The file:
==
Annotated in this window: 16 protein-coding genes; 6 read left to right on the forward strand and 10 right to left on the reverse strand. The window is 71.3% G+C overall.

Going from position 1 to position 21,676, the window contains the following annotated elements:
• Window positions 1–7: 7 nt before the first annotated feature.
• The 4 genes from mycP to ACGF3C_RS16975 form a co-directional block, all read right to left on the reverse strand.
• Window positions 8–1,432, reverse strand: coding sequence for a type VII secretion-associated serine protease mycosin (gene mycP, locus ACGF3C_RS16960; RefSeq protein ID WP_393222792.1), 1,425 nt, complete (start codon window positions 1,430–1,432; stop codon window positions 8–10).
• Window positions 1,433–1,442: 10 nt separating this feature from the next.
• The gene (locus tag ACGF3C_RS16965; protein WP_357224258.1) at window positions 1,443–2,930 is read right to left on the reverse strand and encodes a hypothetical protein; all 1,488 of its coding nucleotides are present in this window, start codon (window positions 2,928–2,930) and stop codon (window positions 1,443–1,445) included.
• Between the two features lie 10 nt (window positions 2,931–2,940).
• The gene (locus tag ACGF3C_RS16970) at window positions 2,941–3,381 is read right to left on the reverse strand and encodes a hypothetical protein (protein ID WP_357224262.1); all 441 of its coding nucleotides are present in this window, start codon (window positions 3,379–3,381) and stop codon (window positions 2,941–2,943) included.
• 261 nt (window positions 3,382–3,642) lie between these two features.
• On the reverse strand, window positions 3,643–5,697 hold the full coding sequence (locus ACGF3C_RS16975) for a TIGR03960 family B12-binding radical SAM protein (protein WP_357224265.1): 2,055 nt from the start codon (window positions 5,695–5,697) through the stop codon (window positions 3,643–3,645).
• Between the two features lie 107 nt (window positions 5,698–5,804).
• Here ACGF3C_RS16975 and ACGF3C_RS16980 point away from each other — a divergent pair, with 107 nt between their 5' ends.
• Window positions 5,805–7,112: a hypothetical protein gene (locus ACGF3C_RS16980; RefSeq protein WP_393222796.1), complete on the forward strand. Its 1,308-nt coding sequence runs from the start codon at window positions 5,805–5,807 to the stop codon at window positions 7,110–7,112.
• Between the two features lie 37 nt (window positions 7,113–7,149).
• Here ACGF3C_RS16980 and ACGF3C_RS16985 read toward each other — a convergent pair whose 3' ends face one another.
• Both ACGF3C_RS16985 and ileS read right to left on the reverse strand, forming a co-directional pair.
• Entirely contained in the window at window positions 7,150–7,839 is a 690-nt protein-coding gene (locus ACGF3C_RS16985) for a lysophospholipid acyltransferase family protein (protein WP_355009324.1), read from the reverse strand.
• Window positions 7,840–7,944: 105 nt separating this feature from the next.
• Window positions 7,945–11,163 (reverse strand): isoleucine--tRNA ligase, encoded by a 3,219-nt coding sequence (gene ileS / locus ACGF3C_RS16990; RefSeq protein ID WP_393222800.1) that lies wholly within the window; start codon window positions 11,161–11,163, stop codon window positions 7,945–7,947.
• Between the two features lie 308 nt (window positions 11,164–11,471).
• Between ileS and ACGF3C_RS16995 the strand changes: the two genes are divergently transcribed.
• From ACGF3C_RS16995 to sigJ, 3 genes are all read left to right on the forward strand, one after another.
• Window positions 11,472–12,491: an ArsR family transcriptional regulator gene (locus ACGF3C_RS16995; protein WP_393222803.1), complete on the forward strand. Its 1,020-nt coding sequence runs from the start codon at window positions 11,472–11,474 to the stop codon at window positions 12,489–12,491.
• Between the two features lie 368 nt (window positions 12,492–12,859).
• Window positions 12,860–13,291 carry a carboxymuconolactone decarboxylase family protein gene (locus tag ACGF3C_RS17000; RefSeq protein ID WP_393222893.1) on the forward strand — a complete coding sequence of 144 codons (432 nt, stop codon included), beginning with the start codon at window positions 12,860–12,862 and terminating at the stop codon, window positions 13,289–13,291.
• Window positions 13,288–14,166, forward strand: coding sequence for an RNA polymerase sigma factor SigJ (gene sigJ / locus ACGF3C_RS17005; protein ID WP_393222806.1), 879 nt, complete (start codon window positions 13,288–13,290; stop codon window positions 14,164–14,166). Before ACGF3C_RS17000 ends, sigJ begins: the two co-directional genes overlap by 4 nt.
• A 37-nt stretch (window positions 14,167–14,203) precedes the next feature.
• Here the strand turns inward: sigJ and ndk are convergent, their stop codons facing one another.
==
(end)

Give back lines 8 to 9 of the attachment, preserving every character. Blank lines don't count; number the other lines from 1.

• Between the two features lie 10 nt (window positions 2,931–2,940).
• The gene (locus tag ACGF3C_RS16970) at window positions 2,941–3,381 is read right to left on the reverse strand and encodes a hypothetical protein (protein ID WP_357224262.1); all 441 of its coding nucleotides are present in this window, start codon (window positions 3,379–3,381) and stop codon (window positions 2,941–2,943) included.